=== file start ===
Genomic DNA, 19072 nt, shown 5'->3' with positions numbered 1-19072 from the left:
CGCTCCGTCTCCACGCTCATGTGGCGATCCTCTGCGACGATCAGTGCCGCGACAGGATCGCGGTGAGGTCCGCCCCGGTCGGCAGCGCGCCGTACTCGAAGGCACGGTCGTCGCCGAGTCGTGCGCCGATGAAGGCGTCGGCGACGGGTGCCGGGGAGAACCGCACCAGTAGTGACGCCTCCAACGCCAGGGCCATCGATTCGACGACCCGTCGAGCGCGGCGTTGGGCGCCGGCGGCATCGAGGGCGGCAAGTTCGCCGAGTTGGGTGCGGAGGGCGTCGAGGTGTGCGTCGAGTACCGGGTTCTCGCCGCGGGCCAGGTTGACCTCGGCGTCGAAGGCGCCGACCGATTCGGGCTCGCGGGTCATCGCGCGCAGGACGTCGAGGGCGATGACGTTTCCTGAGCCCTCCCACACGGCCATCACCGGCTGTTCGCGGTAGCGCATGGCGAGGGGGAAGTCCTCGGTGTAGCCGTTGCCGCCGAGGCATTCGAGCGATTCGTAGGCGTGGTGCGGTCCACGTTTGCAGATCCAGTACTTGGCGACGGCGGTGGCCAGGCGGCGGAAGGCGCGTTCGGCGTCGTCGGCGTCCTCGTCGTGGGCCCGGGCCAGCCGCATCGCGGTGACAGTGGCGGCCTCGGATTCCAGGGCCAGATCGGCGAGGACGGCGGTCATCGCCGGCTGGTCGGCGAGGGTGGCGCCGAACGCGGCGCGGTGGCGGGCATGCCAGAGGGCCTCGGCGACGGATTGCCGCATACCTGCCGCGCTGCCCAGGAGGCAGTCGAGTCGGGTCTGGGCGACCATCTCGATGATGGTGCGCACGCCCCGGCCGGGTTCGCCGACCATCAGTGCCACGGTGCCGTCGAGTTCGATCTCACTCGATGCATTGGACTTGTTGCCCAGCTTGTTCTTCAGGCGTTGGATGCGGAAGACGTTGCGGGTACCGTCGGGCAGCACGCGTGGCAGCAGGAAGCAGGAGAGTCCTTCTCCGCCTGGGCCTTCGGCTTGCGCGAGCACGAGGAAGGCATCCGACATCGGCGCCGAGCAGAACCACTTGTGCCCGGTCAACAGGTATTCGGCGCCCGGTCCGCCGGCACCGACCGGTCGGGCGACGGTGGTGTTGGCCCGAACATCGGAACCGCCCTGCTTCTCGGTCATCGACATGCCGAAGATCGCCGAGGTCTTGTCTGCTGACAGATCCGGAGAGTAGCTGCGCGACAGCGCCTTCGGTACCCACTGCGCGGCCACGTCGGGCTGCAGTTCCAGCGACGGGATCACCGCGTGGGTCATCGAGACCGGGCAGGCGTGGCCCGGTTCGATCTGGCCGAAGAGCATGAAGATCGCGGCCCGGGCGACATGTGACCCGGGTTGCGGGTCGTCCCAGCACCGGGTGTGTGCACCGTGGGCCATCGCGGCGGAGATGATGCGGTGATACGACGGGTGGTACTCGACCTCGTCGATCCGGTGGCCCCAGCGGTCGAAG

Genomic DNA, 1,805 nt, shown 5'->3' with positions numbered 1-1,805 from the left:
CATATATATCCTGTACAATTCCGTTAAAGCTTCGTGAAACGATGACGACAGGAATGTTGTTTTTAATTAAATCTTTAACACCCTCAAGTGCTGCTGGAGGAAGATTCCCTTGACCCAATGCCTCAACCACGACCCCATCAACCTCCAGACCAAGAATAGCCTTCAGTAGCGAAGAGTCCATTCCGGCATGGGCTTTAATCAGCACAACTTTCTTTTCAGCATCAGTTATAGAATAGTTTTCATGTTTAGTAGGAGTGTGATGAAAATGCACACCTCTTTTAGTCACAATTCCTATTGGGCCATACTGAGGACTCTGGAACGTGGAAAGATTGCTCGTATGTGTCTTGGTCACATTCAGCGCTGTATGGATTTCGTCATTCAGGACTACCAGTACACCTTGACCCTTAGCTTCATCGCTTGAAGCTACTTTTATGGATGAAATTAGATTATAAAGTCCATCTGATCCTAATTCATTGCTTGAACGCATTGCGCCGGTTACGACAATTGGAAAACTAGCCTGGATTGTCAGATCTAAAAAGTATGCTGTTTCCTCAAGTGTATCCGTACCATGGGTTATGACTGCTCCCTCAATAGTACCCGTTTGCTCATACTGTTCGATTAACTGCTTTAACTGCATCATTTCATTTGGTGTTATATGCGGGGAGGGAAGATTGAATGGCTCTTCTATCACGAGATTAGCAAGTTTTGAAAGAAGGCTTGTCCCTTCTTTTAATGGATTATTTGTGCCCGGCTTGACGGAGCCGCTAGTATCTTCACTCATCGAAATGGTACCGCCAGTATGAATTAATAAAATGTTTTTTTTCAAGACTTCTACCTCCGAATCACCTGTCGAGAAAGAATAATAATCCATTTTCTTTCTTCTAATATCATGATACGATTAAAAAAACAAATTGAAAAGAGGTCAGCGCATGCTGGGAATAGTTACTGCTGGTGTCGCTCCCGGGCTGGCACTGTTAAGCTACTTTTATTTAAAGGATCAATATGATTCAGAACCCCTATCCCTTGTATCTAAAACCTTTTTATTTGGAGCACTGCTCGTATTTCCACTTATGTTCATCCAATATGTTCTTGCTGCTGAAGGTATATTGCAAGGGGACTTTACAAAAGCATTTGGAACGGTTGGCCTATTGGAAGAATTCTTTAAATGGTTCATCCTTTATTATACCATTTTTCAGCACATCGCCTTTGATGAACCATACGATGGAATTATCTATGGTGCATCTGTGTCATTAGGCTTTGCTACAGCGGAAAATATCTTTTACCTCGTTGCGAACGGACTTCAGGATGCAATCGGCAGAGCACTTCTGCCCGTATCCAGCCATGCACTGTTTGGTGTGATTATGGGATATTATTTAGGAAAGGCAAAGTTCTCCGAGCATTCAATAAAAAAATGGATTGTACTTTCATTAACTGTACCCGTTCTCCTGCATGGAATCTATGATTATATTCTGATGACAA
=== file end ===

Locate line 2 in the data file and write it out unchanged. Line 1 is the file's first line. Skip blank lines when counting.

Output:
CGCTCCGTCTCCACGCTCATGTGGCGATCCTCTGCGACGATCAGTGCCGCGACAGGATCGCGGTGAGGTCCGCCCCGGTCGGCAGCGCGCCGTACTCGAAGGCACGGTCGTCGCCGAGTCGTGCGCCGATGAAGGCGTCGGCGACGGGTGCCGGGGAGAACCGCACCAGTAGTGACGCCTCCAACGCCAGGGCCATCGATTCGACGACCCGTCGAGCGCGGCGTTGGGCGCCGGCGGCATCGAGGGCGGCAAGTTCGCCGAGTTGGGTGCGGAGGGCGTCGAGGTGTGCGTCGAGTACCGGGTTCTCGCCGCGGGCCAGGTTGACCTCGGCGTCGAAGGCGCCGACCGATTCGGGCTCGCGGGTCATCGCGCGCAGGACGTCGAGGGCGATGACGTTTCCTGAGCCCTCCCACACGGCCATCACCGGCTGTTCGCGGTAGCGCATGGCGAGGGGGAAGTCCTCGGTGTAGCCGTTGCCGCCGAGGCATTCGAGCGATTCGTAGGCGTGGTGCGGTCCACGTTTGCAGATCCAGTACTTGGCGACGGCGGTGGCCAGGCGGCGGAAGGCGCGTTCGGCGTCGTCGGCGTCCTCGTCGTGGGCCCGGGCCAGCCGCATCGCGGTGACAGTGGCGGCCTCGGATTCCAGGGCCAGATCGGCGAGGACGGCGGTCATCGCCGGCTGGTCGGCGAGGGTGGCGCCGAACGCGGCGCGGTGGCGGGCATGCCAGAGGGCCTCGGCGACGGATTGCCGCATACCTGCCGCGCTGCCCAGGAGGCAGTCGAGTCGGGTCTGGGCGACCATCTCGATGATGGTGCGCACGCCCCGGCCGGGTTCGCCGACCATCAGTGCCACGGTGCCGTCGAGTTCGATCTCACTCGATGCATTGGACTTGTTGCCCAGCTTGTTCTTCAGGCGTTGGATGCGGAAGACGTTGCGGGTACCGTCGGGCAGCACGCGTGGCAGCAGGAAGCAGGAGAGTCCTTCTCCGCCTGGGCCTTCGGCTTGCGCGAGCACGAGGAAGGCATCCGACATCGGCGCCGAGCAGAACCACTTGTGCCCGGTCAACAGGTATTCGGCGCCCGGTCCGCCGGCACCGACCGGTCGGGCGACGGTGGTGTTGGCCCGAACATCGGAACCGCCCTGCTTCTCGGTCATCGACATGCCGAAGATCGCCGAGGTCTTGTCTGCTGACAGATCCGGAGAGTAGCTGCGCGACAGCGCCTTCGGTACCCACTGCGCGGCCACGTCGGGCTGCAGTTCCAGCGACGGGATCACCGCGTGGGTCATCGAGACCGGGCAGGCGTGGCCCGGTTCGATCTGGCCGAAGAGCATGAAGATCGCGGCCCGGGCGACATGTGACCCGGGTTGCGGGTCGTCCCAGCACCGGGTGTGTGCACCGTGGGCCATCGCGGCGGAGATGATGCGGTGATACGACGGGTGGTACTCGACCTCGTCGATCCGGTGGCCCCAGCGGTCGAAG